Then, it was my turn.... Dec. 15th was my first episode. I was curled up on the couch resting and was trying to sit up and oh my God, my arms felt like they weighed 80 lbs each and I then slipped onto the floor and found it hard to breathe. My dad gave two squirts of his nitrogen and after about 2 minutes the pain in the arms and the weight was gone.

    Dad and my fiance' wanted me to go to the doctor's but I said I was fine. So, two days later I went into emerg. and they did a ECG. The Dr. told me that everything was o.k. but booked me for blood tests and a stress test. Apprehensive and scared, but I tried to be tough and not think about it.

    Well, went to the stress test and the dr. said my reading was a bit abnormal, nothing to really be concerned about but she wanted to verify that it was normal even though it looked funny. So, I really wasn't concerned. Meantime had another attack at work.

    Went into the city to do a MIBI scan figuring I'd be able to go on the treadmill and they would find nothing. The first thing the dr. said was that my stress test was positive and I'm thinking what, the other dr. said it was just abnormal not positive. Then when I got on the treadmill my heart rate went up and he said no, we're not going to have you go on the treadmill. Instead they gave me a shot of some drug to make my heart speed up like I was actually working out. Then I got on the treadmill. He said we'd only go 1 1/2 minutes but we actually went for 3 1/2 minutes. On a scale of 1 to 10 I told him my chest was a 5 and at the 3 1/2 minute level a 7. He then had me sit down and put the injection in to slow down my heart. He watched the reading and said he wanted to see me again after the CT scan which takes 15 minutes. I went back and my heart rate was still high. He gave me a new prescription of San Bisoprolol 5 mg. As I left the room he came out and said whatever you do, don't forget your aspirin every day.

    Can someone tell me anything? I guess I need some support and reassurance because I'm scared. I have been having pains again last night while first trying to go to sleep and then first thing in the morning when I try to get out of bed. I've only experienced some chest pain today at work but I'm trying to hide it as well.

    Can someone contact me for some reassurance please?

    - 2/19/2009   4:04:14 PM
  • 110
    I have to say it was wonderfully eye opening to read ALL of the comments here. I don't have heart disease, but I sure don't want it or want anyone I know to have it either. This is a keeper to read anytime we need a reason to keep living a healthy lifestyle when it starts to seem like a pain. Thanks to everyone for being so open. - 2/18/2009   3:27:48 AM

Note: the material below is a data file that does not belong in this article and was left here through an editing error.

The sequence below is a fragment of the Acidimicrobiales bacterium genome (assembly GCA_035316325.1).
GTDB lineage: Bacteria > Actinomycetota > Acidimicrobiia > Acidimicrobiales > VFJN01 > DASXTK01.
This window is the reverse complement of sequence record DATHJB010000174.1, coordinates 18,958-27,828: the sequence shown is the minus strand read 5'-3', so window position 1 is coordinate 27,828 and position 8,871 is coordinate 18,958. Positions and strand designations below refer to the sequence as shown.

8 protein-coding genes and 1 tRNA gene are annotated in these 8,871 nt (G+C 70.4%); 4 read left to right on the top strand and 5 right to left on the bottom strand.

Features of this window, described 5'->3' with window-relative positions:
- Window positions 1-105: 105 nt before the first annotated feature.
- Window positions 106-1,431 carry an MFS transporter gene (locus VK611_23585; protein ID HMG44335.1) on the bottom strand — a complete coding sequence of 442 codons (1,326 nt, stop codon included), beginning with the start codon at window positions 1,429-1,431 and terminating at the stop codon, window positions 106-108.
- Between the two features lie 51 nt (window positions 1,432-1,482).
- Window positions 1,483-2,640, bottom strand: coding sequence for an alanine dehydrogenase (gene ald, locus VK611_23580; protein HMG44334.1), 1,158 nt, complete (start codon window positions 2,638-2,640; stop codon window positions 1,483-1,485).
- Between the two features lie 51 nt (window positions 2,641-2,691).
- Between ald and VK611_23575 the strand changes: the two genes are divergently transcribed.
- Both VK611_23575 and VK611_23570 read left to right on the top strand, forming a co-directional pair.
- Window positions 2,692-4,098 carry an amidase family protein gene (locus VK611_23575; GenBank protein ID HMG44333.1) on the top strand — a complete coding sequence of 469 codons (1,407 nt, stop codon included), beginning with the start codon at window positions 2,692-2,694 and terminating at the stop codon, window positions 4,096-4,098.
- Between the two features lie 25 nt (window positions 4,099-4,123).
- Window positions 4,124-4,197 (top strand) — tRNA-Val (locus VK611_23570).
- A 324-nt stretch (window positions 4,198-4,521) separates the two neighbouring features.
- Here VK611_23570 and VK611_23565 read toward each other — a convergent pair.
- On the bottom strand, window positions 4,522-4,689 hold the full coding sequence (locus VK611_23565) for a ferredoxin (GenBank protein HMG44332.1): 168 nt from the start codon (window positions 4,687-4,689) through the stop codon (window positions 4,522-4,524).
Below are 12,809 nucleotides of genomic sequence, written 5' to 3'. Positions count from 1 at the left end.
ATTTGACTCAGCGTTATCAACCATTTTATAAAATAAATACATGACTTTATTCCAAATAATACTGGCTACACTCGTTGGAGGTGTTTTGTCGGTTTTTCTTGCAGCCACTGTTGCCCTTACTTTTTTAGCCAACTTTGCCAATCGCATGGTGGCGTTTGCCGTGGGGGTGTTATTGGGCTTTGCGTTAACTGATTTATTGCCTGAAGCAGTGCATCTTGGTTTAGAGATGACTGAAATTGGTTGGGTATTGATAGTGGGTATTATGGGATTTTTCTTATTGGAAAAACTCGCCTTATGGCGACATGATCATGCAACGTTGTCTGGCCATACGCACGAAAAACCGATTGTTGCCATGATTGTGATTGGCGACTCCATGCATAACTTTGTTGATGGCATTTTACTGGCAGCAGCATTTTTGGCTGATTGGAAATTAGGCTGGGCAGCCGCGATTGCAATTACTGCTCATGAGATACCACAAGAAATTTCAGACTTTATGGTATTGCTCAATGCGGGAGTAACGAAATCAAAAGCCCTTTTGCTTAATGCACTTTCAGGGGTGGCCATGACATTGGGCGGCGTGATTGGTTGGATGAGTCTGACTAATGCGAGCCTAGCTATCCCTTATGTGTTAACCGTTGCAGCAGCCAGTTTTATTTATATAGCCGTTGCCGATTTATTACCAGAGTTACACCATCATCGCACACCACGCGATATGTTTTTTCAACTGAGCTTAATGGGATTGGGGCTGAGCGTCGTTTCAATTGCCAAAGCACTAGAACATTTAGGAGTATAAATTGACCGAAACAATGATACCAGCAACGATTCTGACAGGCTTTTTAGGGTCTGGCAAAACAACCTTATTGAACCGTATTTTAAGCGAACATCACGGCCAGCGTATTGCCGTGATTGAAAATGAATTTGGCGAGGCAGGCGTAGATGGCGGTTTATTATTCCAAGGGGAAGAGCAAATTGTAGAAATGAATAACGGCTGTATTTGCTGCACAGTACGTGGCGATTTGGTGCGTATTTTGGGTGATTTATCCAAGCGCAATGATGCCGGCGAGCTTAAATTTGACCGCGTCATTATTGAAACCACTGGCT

No, Praise God! My maternal grandmother had it, but she also suffered a bout with rheumatic fever as a child, plus she was diabetic. Less meat, more vegetables. Also this is my mantra: "The whiter the bread, the sooner you're dead." - 2/16/2009   7:38:22 PM
  • 108
    I don't have heart disease, but I had family members that did, and ironically, it was prodominantly the males of the family. I knew since I was little I did not want any of those or other health problems, so I basically had to do the opposite of what they did with health and exercise (of what I knew back then). I have been blessed that I never had any major health challenges, but I realized after going through a year and a half of stress weight gain, I need to lose this weight in order to maintain this healthy stance.
    I am learning that more so than genetics, preventing and lowering the risks of health challenges boils down to what type of food we eat on a consistent basis and being physically active. I am thankful for sites like this b/c I'm still considered young, but I have the opportunity to not only help myself, but to teach others around my age (and even older) the importance of maintaining a healthy lifestyle. - 2/12/2009   7:31:48 PM
  • 107
    MY Dad had his heart surgery when he was 42. I was in middle school at the time and had high cholesterol even though I was very active and fit. My dad died on New Year's night, asleep in his recliner, with a massive heart attack. I am now 32. I don't have high blood pressure, but I still have the high cholesterol and have since put on a little more weight than I should have. I need to lose about 20 lbs. to feel better about my genetic predisposition to heart problems.